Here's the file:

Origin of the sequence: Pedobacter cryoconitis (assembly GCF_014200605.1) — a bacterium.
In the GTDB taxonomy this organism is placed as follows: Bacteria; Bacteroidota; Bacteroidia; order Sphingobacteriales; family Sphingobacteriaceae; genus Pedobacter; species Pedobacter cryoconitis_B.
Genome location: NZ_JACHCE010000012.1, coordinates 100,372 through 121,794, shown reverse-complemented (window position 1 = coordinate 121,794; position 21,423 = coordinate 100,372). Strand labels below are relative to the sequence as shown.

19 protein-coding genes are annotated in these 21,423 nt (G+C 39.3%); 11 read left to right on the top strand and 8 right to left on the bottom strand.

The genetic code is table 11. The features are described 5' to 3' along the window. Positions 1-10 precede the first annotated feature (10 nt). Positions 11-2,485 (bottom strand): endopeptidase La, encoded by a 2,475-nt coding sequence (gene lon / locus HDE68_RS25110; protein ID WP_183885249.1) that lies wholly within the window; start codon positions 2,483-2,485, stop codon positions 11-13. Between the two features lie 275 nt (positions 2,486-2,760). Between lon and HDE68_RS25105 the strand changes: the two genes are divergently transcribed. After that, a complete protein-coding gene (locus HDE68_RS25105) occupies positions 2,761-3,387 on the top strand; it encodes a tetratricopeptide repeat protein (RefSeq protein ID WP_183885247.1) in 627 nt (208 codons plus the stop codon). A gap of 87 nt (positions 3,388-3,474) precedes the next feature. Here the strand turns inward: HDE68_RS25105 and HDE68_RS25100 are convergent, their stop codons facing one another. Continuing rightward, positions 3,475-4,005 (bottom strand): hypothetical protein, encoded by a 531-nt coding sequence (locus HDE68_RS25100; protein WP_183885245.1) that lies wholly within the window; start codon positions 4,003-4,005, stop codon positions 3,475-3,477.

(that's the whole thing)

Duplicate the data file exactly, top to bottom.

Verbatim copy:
Origin of the sequence: Pedobacter cryoconitis (assembly GCF_014200605.1) — a bacterium.
In the GTDB taxonomy this organism is placed as follows: Bacteria; Bacteroidota; Bacteroidia; order Sphingobacteriales; family Sphingobacteriaceae; genus Pedobacter; species Pedobacter cryoconitis_B.
Genome location: NZ_JACHCE010000012.1, coordinates 100,372 through 121,794, shown reverse-complemented (window position 1 = coordinate 121,794; position 21,423 = coordinate 100,372). Strand labels below are relative to the sequence as shown.

19 protein-coding genes are annotated in these 21,423 nt (G+C 39.3%); 11 read left to right on the top strand and 8 right to left on the bottom strand.

The genetic code is table 11. The features are described 5' to 3' along the window. Positions 1-10 precede the first annotated feature (10 nt). Positions 11-2,485 (bottom strand): endopeptidase La, encoded by a 2,475-nt coding sequence (gene lon / locus HDE68_RS25110; protein ID WP_183885249.1) that lies wholly within the window; start codon positions 2,483-2,485, stop codon positions 11-13. Between the two features lie 275 nt (positions 2,486-2,760). Between lon and HDE68_RS25105 the strand changes: the two genes are divergently transcribed. After that, a complete protein-coding gene (locus HDE68_RS25105) occupies positions 2,761-3,387 on the top strand; it encodes a tetratricopeptide repeat protein (RefSeq protein ID WP_183885247.1) in 627 nt (208 codons plus the stop codon). A gap of 87 nt (positions 3,388-3,474) precedes the next feature. Here the strand turns inward: HDE68_RS25105 and HDE68_RS25100 are convergent, their stop codons facing one another. Continuing rightward, positions 3,475-4,005 (bottom strand): hypothetical protein, encoded by a 531-nt coding sequence (locus HDE68_RS25100; protein WP_183885245.1) that lies wholly within the window; start codon positions 4,003-4,005, stop codon positions 3,475-3,477.